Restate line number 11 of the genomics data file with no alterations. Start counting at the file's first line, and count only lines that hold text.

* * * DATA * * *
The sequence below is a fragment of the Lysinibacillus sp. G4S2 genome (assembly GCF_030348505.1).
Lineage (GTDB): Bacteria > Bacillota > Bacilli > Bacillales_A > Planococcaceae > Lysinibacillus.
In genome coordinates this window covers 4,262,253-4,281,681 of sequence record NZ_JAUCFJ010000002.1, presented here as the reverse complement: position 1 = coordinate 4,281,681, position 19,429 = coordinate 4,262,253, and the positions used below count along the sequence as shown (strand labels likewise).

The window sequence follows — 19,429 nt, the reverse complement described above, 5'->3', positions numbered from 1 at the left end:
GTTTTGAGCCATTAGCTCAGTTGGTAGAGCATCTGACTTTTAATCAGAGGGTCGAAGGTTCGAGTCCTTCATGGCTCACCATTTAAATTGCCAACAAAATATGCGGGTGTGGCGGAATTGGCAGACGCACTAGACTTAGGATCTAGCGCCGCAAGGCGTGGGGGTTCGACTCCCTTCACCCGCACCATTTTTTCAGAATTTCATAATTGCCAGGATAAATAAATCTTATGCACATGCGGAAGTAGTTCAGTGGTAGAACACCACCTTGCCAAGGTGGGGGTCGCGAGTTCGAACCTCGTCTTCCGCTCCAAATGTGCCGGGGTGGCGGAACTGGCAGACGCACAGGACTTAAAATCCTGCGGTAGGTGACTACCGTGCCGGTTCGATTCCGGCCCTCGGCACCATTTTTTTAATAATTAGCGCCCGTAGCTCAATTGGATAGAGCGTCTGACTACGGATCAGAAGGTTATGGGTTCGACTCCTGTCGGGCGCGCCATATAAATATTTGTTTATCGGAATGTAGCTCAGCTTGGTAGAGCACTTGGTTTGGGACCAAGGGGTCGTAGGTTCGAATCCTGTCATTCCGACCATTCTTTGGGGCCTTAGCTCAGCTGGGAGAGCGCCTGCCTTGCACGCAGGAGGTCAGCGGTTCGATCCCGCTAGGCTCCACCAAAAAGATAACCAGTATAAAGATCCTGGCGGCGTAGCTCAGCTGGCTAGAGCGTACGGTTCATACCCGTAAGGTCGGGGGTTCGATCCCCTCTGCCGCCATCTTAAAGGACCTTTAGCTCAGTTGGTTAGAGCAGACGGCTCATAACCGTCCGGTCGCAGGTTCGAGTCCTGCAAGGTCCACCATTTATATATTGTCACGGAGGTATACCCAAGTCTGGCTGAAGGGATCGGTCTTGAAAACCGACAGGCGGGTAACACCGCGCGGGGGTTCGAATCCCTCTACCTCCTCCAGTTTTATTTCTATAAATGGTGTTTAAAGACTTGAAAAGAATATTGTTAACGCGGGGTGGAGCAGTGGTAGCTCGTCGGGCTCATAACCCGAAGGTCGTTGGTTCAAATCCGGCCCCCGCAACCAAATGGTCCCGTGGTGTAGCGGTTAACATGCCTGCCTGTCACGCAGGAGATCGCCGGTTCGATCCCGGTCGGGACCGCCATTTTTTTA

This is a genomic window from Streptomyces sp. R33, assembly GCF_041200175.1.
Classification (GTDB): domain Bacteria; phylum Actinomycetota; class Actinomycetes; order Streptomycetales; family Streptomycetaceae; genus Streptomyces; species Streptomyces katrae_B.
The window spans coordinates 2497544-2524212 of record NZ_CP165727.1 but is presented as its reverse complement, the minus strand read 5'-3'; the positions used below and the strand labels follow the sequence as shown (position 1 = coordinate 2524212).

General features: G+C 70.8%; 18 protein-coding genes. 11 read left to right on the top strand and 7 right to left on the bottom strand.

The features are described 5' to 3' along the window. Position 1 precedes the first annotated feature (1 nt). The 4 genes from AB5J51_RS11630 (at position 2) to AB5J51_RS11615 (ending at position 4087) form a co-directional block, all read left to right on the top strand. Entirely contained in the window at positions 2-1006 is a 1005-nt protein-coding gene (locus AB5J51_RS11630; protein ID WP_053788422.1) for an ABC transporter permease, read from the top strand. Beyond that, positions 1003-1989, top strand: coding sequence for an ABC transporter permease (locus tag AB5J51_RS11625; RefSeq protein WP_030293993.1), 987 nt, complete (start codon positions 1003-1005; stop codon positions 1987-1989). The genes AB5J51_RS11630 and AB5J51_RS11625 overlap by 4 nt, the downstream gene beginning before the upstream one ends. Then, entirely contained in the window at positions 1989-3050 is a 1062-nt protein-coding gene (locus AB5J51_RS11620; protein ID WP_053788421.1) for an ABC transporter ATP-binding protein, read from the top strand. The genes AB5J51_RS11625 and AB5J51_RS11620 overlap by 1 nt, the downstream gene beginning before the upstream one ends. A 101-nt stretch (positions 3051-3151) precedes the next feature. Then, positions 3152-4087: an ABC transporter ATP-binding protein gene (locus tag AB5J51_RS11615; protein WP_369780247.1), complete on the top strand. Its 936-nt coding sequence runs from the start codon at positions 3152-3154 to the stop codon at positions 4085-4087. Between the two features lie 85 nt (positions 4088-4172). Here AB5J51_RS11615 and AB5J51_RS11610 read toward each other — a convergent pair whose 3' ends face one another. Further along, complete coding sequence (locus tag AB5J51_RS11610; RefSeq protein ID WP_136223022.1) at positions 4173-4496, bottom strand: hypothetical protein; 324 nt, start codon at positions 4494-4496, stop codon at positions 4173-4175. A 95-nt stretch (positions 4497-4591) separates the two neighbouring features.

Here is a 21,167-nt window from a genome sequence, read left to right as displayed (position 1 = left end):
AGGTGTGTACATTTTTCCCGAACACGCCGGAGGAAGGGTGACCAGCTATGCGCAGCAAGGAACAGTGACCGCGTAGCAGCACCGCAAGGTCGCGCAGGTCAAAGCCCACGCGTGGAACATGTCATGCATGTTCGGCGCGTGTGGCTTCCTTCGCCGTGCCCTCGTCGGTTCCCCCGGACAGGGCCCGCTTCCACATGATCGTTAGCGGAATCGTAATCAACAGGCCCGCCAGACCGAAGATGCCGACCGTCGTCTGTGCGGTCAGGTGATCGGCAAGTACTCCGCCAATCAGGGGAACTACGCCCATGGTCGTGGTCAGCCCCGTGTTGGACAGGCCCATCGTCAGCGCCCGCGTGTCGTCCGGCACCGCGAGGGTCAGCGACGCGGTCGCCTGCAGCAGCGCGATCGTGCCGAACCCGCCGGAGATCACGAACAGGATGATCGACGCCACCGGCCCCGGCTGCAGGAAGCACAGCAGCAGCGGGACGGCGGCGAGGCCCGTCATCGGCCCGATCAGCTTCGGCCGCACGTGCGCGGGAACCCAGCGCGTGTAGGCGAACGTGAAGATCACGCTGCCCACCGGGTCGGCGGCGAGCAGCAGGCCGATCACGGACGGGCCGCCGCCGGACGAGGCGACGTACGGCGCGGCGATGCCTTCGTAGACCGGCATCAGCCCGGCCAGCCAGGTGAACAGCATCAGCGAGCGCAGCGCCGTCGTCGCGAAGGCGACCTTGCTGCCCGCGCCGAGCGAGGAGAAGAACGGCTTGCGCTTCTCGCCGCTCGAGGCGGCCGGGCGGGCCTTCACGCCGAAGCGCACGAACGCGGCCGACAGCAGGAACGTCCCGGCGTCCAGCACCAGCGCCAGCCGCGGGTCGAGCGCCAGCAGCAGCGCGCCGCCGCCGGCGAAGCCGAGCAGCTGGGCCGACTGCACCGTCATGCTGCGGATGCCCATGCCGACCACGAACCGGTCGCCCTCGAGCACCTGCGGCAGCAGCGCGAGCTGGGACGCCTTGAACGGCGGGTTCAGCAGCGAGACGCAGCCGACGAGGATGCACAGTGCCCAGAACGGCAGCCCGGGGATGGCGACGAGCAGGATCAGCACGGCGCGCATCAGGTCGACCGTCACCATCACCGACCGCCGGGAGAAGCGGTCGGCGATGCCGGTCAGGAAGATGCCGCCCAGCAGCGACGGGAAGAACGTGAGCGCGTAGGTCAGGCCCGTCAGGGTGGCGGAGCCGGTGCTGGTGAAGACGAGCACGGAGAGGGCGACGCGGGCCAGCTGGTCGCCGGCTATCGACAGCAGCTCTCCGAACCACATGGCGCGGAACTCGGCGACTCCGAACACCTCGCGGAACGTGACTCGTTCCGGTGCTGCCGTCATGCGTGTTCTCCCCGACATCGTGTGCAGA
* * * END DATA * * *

Here is a 21,167-nt window from a genome sequence, read left to right as displayed (position 1 = left end):